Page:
Alkazi Thetare Archives

Play: Hatyare, 1990
Directed by:  Sabir Khan, Jana Sanskriti Manch, Jaipur

Through the late 1980s and early 1990s, Indian politics was witnessing two major processes — “Mandalization” of the political field, which is an assertion of the poor and lower castes, and the emergence of ‘Hindutva’ politics through the production of a new sense of a religious community. Thomas Blom Hansen observes, “the 1989 election results seemed to indicate a close correlation between the routes of the Ram Shilapujan and the subsequent communal violence in September-October 1989… (Thomas Blom Hansen, The Saffron Wave: Democracy and Hindu Nationalism in Modern India 1999, 163). ” The Ram-Shilapujan Rath Yatra and the Shri Ram Mahayagya Rath Prasthan were strategically organized by the RSS-Shiv Sena-BJP-VHP to mobilize various caste groups in Rajasthan — the Eklavya Rath from Bansawada, Dungarpur through Udaipur was organized to appeal the tribal Bhil sentiments; the Vir Durgadas and Hadirani Raths from Jodhpur-Nagpur and Kota-Bundi-Tonk to appeal the Rajput history. The yatras went along nine subroutes in Rajasthan and all raths converged at Jaipur following the Shilapujan ceremonies. As a consequence, many cities of Rajasthan witnessed communal riots during 1989 and 1990. 

Artists, intellectuals, and activists shared the responsibility for organizing the peace processes, and the street play, ‘Hatyare’ written in Hindi was performed by Jana Sanskriti Manch under the direction of Sabir Khan in Jaipur in March 1990. It was a collective response to the communal riots through theatre.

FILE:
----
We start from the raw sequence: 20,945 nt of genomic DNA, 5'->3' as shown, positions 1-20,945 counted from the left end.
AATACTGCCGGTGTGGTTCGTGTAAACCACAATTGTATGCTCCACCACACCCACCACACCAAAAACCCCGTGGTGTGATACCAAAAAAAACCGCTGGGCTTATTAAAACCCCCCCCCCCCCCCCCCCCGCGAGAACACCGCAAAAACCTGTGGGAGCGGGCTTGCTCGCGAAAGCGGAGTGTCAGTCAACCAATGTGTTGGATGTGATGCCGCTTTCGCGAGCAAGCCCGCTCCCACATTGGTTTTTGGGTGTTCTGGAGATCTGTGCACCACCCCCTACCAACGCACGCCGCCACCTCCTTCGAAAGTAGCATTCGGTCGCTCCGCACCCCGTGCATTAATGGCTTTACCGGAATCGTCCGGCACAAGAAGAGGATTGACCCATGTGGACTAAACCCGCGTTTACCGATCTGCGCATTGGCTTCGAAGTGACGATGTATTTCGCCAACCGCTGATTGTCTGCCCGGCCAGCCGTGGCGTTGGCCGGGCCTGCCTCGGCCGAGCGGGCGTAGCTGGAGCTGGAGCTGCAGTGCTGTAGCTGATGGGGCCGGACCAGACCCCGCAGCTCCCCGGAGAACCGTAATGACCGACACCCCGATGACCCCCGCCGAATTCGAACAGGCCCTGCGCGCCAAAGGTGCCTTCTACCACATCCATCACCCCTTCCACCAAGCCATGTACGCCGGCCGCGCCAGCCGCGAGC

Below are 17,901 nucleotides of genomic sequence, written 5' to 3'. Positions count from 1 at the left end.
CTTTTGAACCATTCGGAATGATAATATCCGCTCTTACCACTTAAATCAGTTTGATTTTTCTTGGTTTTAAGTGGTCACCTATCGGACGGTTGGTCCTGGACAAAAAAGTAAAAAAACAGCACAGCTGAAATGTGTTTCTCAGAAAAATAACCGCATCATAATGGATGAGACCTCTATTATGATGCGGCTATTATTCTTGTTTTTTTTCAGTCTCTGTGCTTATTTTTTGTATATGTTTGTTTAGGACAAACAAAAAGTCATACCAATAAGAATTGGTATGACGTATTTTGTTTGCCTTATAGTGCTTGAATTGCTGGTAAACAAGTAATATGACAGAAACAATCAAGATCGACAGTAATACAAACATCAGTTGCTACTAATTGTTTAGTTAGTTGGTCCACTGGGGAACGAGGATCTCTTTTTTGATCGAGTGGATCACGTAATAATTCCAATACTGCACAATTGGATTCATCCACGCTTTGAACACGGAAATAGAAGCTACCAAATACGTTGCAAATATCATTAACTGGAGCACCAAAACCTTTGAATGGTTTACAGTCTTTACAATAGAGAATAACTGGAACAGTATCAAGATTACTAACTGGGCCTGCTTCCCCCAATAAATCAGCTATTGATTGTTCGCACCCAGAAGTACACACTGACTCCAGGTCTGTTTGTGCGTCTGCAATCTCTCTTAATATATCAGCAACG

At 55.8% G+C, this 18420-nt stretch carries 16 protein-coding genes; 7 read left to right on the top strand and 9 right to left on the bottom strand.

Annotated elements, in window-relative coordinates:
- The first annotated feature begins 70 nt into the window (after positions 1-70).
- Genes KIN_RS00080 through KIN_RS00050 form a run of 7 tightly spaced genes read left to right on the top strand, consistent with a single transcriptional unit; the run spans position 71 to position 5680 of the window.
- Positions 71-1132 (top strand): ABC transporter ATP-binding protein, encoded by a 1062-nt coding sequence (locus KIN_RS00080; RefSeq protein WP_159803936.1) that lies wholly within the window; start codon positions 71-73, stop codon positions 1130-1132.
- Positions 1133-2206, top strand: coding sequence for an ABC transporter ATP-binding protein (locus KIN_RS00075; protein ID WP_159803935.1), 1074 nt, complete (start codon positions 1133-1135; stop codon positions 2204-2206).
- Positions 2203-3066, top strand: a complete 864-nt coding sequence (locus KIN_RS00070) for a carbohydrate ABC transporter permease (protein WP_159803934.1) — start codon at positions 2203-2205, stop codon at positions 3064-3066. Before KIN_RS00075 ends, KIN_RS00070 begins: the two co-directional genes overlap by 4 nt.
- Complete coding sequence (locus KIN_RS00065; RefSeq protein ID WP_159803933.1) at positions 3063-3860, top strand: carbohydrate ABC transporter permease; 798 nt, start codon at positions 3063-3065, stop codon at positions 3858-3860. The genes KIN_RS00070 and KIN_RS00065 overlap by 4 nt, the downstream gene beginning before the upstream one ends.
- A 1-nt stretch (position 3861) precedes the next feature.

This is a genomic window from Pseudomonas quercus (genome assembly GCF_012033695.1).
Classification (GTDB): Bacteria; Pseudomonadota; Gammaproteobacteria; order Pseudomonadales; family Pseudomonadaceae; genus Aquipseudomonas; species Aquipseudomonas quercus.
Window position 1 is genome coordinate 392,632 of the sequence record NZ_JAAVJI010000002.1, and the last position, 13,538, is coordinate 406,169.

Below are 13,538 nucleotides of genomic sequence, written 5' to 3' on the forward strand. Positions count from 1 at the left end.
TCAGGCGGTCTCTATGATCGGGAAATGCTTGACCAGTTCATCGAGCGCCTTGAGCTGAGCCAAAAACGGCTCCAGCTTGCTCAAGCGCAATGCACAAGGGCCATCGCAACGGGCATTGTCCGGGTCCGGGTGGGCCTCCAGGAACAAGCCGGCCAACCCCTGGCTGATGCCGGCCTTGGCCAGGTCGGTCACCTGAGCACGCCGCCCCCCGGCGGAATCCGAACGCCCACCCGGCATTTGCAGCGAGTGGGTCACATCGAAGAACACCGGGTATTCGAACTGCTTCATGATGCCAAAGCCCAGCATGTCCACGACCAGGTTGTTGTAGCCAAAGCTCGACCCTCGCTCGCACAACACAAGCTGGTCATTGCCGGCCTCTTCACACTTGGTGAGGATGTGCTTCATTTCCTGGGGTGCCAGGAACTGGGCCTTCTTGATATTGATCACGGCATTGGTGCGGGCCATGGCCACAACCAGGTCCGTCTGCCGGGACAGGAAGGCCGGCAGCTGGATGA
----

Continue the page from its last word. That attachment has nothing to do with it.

The narrative of the play revolves around the jewellery industry of Jaipur, reflecting on the historical relationship between Hindus and Muslims within this profession, a partnership that has developed over two centuries in the city. The owners of the business are Hindus but the workers in the industry are mostly Muslims. In the narrative of the play, workers of the jewellery industry organize a friendly kabaddi match. Since it is also the time for an election, goons and criminals are planted by the political parties and two of the jewelry industry workers — Rafiq and Ramkishan are murdered on the pretext of the match. As a result, riots erupt in the city. The sutradhar in the play notes, “In our country, upper castes kill lower castes, nothing happens; but when a Hindu kills a Muslim and vice-versa, riot breaks out, there is bloodshed everywhere.” At the end of the play he asks the audience in the street, “can you differentiate who are Hindus and who are Muslims here?”


Source: Newspaper clipping, Image Courtesy – Anand Gupt Collection/ Alkazi Theatre Archives.


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